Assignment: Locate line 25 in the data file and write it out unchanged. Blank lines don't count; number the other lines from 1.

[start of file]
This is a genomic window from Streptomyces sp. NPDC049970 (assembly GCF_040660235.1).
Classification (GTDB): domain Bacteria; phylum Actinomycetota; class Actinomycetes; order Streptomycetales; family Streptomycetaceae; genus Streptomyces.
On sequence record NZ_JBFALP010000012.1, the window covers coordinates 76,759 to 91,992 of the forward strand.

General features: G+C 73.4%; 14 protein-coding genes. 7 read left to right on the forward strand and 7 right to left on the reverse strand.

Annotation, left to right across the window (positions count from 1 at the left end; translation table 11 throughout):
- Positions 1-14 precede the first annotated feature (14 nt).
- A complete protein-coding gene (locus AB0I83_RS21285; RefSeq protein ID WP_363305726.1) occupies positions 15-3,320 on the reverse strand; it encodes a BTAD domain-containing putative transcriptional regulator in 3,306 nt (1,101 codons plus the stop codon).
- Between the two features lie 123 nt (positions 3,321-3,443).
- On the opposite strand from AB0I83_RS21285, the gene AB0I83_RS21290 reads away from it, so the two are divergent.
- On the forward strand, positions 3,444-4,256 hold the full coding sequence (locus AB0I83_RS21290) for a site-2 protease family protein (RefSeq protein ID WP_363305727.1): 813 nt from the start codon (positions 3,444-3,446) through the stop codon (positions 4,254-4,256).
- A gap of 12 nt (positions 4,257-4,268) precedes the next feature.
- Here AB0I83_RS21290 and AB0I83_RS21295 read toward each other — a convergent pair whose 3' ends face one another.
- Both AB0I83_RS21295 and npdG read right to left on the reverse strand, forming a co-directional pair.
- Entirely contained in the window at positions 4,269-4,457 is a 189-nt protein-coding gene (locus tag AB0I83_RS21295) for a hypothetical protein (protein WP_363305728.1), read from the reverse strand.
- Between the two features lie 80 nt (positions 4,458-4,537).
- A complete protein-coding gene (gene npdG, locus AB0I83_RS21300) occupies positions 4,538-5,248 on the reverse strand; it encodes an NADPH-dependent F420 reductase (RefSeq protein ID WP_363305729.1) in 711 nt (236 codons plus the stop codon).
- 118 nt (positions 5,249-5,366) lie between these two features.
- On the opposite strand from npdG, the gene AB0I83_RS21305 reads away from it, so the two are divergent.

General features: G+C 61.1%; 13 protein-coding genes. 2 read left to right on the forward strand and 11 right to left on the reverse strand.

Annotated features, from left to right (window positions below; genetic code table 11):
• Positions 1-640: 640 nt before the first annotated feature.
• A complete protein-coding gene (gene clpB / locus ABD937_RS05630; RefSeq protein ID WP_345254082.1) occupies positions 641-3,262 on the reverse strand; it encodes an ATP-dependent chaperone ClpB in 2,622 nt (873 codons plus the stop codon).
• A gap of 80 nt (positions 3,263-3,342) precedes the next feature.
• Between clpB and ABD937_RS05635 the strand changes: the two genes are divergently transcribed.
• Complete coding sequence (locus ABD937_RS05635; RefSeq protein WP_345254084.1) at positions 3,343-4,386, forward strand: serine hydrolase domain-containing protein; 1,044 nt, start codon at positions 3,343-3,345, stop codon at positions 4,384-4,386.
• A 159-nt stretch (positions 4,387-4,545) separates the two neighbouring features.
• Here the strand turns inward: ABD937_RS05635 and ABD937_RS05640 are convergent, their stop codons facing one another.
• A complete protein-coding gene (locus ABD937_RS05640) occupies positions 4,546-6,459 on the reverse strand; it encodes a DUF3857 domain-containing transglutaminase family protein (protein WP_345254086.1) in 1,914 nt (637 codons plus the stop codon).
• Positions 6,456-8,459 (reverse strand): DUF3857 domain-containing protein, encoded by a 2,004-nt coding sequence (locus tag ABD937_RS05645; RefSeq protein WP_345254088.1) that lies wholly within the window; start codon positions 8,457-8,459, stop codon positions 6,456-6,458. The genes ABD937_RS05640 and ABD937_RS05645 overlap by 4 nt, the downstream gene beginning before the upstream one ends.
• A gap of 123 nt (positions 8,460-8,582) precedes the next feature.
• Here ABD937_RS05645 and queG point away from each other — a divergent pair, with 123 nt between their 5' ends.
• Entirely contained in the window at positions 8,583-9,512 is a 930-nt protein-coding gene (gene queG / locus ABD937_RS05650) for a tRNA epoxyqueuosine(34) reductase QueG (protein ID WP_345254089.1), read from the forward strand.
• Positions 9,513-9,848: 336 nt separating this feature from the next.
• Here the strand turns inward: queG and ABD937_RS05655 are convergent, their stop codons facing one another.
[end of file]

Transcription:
• Complete coding sequence (locus ABD937_RS05635; RefSeq protein WP_345254084.1) at positions 3,343-4,386, forward strand: serine hydrolase domain-containing protein; 1,044 nt, start codon at positions 3,343-3,345, stop codon at positions 4,384-4,386.